• Vision: a leadership vision is a testimony to the leader’s core values and sets the tone for direction and company operations. Leaders who are able to address issues conceptually, think strategically and creatively, and translate complex concepts into reality create a legacy vision.
  • Self-awareness: leaders who are self-aware are sensitive to their blind spots and bias. Great leaders are curious and able to gain new skills and knowledge to address challenges.
  • Relationships: leaders who have the desire and ability to understand others—not just what they say, but the meaning and feelings behind the words—enhance relationships, creativity, and collaboration. When we feel connected to others, especially in a work environment, we experience greater security, are more willing to share confidences, feel encouraged to take risks, and can support one another freely.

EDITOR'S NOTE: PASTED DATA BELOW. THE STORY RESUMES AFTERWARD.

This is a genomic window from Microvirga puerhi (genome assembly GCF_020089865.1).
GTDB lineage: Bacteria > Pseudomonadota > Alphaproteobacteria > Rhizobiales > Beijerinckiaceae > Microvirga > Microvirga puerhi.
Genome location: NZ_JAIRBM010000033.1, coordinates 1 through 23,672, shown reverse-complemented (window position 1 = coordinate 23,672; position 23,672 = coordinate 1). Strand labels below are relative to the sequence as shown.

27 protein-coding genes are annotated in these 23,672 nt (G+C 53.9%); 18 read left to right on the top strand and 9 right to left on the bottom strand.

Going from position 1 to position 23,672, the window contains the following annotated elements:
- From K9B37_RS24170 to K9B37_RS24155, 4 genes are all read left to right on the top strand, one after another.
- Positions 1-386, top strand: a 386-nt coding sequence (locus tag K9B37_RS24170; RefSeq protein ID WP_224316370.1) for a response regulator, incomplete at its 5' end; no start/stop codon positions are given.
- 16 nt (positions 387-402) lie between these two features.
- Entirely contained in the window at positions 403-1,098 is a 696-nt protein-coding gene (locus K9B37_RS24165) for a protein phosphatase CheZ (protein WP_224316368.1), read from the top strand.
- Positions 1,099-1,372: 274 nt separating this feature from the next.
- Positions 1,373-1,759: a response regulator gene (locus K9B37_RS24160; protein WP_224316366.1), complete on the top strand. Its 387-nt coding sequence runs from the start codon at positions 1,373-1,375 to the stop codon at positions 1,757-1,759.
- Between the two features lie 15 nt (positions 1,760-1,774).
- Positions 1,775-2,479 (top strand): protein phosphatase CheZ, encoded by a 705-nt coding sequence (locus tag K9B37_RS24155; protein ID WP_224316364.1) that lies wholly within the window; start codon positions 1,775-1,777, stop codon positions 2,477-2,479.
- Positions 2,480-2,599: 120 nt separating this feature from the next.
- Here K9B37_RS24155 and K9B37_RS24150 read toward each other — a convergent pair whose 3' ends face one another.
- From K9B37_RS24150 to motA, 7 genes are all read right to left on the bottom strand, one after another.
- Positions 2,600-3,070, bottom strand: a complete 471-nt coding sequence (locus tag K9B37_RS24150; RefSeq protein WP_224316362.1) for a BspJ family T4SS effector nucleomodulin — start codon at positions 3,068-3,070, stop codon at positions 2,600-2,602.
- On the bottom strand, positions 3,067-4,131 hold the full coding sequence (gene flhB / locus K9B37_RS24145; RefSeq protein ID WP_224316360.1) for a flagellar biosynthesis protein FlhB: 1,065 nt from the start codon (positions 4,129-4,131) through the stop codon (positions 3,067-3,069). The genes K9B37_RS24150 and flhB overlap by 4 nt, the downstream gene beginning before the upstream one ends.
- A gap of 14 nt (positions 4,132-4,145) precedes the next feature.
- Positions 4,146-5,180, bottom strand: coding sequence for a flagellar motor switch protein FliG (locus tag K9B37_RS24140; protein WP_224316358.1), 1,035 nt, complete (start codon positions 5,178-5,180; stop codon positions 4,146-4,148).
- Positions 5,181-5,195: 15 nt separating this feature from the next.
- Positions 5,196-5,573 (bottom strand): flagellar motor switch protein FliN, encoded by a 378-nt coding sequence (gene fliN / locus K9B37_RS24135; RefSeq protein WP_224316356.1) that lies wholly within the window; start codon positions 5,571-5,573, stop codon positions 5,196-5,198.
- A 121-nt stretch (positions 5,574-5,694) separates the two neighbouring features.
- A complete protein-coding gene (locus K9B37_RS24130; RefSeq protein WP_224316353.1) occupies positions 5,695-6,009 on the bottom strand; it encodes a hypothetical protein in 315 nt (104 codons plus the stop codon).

• Perseverance: with the right knowledge (wisdom) and attitude (emotional resilience, realistic optimism, commitment and celebration of small wins), great leaders persevere to achieve positive results.
  • Leadership pipeline: great leaders take responsibility for building their organization’s leadership pipeline. They hold themselves accountable in the process of growing leaders, and recognize and support their developmental needs.

To be sure, employees, managers, and leaders are facing pressure and challenges like never before seen in our lifetime. They must maintain a steady balance between big-picture, long-term thinking with daily demands and problem solving. Building a strong leadership pipeline is important, but it often falls into the category of non-urgent.

Succession Planning in Large Organizations

In larger organizations, a lasting leadership legacy is funneled by line, department, or operating managers. After all, they are in prime position to identify potential, recognize developmental needs, and mentor emerging leaders. They encourage rising stars to take on new responsibilities, even if it means moving onto other lines, departments, or business units.